BETHESDA, MD. — The next decade worth of research in women's health should focus on increasing understanding of the role of sex factors in differential disease risk, vulnerability, progression, and outcomes, as well as the effects of being female on health, according to the strategic plan for the Office of Research on Women's Health at the National Institutes of Health.
“We need to continue the research that will help us better understand the health of women and of men,” said Dr. Vivian W. Pinn, director of the Office of Research on Women's Health (ORWH). “We need to continue to expand the scientific base and make sure we have better … and more effective ways of communicating the results of that research to women as well as to health care providers so that they have the benefits of that research.”
The plan, “A Vision for 2020 for Women's Health Research: Moving Into the Future With New Dimensions and Strategies,” was unveiled at a meeting to celebrate the 20th anniversary of the creation of the NIH Office of Research on Women's Health.
The strategic plan, the third agenda-setting report produced by ORWH over the past 20 years, specifies six goals:
▸ Increase sex differences research in basic science studies.
▸ Incorporate findings of sex/gender differences in the design and application of new technologies, medical devices, and therapeutic drugs.
▸ Actualize personalized prevention, diagnostics, and therapeutics for girls and women.
▸ Create strategic alliances and partnerships to maximize the domestic and global impact of women's health research.
▸ Develop and implement new communication and social networking technologies to increase understanding and appreciation of women's health and wellness research.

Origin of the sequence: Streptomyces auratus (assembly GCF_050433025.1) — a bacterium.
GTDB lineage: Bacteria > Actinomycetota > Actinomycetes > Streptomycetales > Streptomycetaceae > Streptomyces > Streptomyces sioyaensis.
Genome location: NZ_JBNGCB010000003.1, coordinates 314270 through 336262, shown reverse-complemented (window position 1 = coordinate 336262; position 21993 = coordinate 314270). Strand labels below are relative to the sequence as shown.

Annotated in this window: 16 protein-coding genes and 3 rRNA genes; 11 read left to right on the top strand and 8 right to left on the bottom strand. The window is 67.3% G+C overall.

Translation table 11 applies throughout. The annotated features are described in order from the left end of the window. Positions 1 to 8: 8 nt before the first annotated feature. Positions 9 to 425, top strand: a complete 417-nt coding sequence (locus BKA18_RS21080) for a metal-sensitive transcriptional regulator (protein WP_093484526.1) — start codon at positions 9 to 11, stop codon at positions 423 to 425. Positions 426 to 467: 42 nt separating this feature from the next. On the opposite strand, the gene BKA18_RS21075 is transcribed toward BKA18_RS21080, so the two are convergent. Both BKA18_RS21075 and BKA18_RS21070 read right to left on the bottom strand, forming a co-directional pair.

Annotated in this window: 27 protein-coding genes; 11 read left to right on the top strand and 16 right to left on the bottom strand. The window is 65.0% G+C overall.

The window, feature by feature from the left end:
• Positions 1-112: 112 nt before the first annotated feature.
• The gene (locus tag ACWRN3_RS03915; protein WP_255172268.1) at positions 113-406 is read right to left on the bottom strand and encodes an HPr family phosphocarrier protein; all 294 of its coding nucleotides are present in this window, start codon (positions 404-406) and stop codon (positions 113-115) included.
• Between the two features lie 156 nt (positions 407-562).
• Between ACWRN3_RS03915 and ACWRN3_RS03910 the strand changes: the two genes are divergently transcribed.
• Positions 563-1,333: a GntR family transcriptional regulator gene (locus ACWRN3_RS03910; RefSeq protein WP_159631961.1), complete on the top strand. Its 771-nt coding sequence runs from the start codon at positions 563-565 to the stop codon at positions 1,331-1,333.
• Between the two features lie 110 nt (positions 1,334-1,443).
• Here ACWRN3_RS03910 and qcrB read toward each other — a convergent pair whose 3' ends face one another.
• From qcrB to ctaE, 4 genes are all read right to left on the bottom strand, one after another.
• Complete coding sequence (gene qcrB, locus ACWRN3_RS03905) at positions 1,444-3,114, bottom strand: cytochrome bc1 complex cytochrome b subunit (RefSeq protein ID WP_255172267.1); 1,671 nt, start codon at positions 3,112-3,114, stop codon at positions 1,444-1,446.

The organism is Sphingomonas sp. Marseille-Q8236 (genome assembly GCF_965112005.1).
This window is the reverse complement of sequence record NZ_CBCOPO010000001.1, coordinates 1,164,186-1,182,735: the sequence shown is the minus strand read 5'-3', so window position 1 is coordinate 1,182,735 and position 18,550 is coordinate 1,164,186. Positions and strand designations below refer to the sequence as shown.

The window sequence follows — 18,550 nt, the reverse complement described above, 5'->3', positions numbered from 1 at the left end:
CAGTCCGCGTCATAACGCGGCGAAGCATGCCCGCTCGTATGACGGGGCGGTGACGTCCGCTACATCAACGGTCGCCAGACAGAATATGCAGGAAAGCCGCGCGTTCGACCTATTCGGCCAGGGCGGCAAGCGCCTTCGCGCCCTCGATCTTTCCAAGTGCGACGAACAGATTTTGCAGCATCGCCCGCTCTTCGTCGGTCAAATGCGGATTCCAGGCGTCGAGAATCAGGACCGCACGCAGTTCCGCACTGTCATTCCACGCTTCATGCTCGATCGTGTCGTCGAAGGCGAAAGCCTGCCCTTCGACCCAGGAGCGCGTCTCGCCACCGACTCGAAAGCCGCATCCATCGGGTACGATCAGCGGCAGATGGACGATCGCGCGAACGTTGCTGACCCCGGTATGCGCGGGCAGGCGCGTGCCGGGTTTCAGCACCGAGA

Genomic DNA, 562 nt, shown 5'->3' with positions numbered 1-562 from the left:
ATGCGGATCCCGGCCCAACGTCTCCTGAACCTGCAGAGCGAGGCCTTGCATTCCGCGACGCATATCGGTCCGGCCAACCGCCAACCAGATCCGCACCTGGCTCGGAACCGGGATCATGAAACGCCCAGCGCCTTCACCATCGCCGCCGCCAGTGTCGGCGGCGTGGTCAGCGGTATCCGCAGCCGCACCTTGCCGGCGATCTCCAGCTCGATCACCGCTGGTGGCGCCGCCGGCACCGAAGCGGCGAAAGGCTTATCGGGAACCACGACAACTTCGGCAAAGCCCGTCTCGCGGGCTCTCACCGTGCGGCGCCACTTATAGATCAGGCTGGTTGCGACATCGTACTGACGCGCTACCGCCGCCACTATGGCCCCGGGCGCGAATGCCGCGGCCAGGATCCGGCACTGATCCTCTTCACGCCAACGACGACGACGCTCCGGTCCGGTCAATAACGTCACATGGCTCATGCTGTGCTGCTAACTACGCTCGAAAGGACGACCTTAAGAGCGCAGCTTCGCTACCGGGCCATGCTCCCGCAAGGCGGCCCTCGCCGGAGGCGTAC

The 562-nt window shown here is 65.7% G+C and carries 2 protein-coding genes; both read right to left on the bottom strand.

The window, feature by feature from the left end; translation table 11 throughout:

▸ Employ innovative strategies to build a well-trained, diverse, and vigorous women's health research workforce.
Despite better understanding of certain diseases, little progress has been made in addressing debilitating conditions such as autoimmune diseases, addiction, lung cancer, and dementia, according to a recent Institute of Medicine committee report. There are still health disparities among different groups of women, and the impact of social and behavioral factors on women's health is not yet well-understood, according to the IOM report.
According to the ORWH strategic plan, research going forward must reach into a number of different areas.
“Sex differences research is needed not only in fields such as endocrinology and immunology, but also in rapidly evolving areas such as epigenetics, systems biology, and neuroscience; and new technology–enabled fields such as genomic, proteomics and metabolomics,” the plan points out.
And there still remains a disconnection between research and the literature available to health care providers, Dr. Pinn said.
“There has been great variation in the receptivity of different professional and scientific journals in addressing sex differences or accepting results of sex difference analyses or believing they're important,” she said. “That's something that leaves me very concerned. We don't have the power to change it. We just have to make pleas.”
The ORWH strategic plan calls for partnerships across NIH, academia, and the advocacy and public policy groups for a better understanding of women's health research.
Women's health goes beyond just women, Dr. Pinn said. “We don't see women's health research as for being just for women but really for the broader community.”